Lily Wan drives past Publix, a Southeast grocery-store chain, when she goes shopping for food.
The 19-year-old environmental science junior grew up eating healthy, locally grown food. In college at the University of Florida, she maintains her vegetarian lifestyle.
Wan is one of the 30% of Millennials who say they regularly buy organic food, according to a study by Technomic. Millennials have helped the organic market grow almost 9.5% in 2011, according to a U.S. Department of Agriculture (USDA) study.
She buys from independent farmers at the Gainesville farmers market and mom-and-pop grocery stores. By buying local, Wan said she sees the impact she has on her community.
“Some farmers at the market can’t afford to be certified organic, but they do all the organic processes,” she said, referring to the USDA certification farmers must have to legally label their food as “organic.”
“That’s just as good for me,” she said. “I don’t need a sticker showing me that something is organic.”
Because she has met most of the farmers she buys from, Wan said she feels better knowing not only where her money is going, but also where her food comes from.
She doesn’t mind spending a few extra dollars on local organic produce when she can smell and taste the difference compared to generic grocery store products, she said.
After reading a USA TODAY article about a Stanford University study that found a lack of significant nutritional benefits from eating organic, Wan evaluated her eating habits. But nothing changed.
“I thought, ‘It’s a bummer that there’s no drastic health differences between buying organic and regular,’” she said. “But then I go back to taste. It still tastes better.”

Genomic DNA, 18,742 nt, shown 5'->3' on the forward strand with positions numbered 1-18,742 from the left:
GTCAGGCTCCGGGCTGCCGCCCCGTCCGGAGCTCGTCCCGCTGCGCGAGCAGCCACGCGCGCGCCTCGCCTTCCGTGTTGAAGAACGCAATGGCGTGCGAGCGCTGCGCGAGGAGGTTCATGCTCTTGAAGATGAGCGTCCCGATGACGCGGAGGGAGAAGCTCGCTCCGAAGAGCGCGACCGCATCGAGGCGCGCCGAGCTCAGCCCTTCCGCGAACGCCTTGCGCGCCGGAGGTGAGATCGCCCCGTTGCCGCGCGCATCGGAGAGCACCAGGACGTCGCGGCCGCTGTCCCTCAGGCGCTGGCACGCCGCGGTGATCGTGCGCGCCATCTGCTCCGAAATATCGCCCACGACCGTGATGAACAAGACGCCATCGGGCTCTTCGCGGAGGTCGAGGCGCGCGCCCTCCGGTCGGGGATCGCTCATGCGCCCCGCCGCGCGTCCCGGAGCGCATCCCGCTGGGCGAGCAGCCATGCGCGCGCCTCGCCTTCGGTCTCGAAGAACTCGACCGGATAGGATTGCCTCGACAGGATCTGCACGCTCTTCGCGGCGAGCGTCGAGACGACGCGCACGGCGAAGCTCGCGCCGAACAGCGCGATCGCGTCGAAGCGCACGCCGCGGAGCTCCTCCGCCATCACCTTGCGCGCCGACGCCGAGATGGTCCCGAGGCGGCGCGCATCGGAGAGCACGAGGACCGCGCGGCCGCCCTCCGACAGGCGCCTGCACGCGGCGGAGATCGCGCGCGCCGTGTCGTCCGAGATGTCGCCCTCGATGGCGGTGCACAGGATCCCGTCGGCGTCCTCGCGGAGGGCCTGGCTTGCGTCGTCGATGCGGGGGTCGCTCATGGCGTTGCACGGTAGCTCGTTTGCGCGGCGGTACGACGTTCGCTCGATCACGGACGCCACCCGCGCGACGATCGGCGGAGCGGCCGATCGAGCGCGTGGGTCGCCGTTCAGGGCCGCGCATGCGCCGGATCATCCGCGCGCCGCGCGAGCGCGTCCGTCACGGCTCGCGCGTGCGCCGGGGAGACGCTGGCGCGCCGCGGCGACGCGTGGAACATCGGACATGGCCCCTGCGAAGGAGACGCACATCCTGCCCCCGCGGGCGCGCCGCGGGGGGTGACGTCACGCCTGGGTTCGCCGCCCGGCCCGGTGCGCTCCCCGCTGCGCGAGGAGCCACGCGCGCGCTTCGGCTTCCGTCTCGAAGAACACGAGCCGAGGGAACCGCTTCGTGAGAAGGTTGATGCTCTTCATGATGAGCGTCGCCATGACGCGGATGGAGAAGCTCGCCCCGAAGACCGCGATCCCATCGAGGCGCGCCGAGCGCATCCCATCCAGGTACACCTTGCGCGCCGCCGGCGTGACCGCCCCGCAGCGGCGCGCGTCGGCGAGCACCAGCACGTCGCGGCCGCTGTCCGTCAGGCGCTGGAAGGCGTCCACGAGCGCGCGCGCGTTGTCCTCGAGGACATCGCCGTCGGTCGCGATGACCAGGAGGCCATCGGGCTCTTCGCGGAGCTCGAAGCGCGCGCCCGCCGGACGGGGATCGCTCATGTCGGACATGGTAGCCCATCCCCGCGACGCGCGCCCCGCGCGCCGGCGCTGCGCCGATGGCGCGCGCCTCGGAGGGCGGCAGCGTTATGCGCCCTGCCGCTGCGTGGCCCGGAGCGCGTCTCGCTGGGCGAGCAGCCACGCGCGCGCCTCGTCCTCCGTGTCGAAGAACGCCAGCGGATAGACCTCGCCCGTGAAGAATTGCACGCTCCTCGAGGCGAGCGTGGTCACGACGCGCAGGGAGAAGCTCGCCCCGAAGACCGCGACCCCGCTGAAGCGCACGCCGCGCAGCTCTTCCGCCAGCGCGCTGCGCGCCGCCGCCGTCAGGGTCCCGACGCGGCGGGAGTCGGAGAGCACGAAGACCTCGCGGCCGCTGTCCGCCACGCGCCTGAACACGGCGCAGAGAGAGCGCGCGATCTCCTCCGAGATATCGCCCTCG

Sarah Anderson, a third-year exercise-science student at Belmont University, agrees.
Anderson, 20, made the switch to organic this semester. Now, she said, she wonders what took her so long.
Anderson’s interest in organic food stemmed from a nutrition class she took to become a certified personal trainer and nutritional coach at Belmont.
“When I took my nutrition class, we spent a long time talking about artificial preservatives and pesticides and potential health problems. It definitely made me want to not eat that,” she said.
The Stanford study found that while organic food has less pesticide contamination, its vitamin content isn’t significantly better than non-organic produce.
Anderson said she was surprised by that data, but will continue buying organic because she sees a difference in the appearance of the food she buys.
“Normally organic fruits are in way better condition than non-organic fruits. They aren’t bruised. They’re a brighter color,” she explained.
Prompted by her own lifestyle change, Anderson now encourages her clients, fellow students, to shop at organic grocery stores, further expanding the organic-loyal customer base.
Anderson said that spending time in organic stores, rather than traditional grocery stores, helps people cut back on the excess junk food they don’t actually need.
“My splurge item used to be a box of cookies. Now, it’s dark-chocolate-covered raisins,” she said.
Anderson said regardless of the research she sees about organic food, she’s made a lasting lifestyle change.
“It just makes me feel better,” she said.
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